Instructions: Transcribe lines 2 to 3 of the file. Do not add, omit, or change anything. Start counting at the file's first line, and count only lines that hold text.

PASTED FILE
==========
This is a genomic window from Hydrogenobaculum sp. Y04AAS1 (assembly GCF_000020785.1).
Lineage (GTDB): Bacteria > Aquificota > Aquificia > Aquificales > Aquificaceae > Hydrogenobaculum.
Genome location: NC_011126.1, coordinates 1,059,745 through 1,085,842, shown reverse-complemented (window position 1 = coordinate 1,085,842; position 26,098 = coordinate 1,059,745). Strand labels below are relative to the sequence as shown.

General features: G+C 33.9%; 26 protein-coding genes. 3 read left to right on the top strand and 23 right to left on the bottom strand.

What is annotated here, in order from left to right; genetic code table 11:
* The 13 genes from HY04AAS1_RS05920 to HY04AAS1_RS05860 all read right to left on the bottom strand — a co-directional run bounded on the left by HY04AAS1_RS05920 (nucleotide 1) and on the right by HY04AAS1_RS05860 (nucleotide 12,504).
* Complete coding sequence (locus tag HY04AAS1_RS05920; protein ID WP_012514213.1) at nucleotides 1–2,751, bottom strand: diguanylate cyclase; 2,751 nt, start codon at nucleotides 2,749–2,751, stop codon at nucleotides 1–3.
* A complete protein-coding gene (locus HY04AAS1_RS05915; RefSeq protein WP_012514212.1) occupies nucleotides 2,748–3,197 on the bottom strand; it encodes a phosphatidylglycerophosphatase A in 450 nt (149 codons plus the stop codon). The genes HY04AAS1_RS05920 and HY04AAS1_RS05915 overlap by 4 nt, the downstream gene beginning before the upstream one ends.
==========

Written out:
Lineage (GTDB): Bacteria > Aquificota > Aquificia > Aquificales > Aquificaceae > Hydrogenobaculum.
Genome location: NC_011126.1, coordinates 1,059,745 through 1,085,842, shown reverse-complemented (window position 1 = coordinate 1,085,842; position 26,098 = coordinate 1,059,745). Strand labels below are relative to the sequence as shown.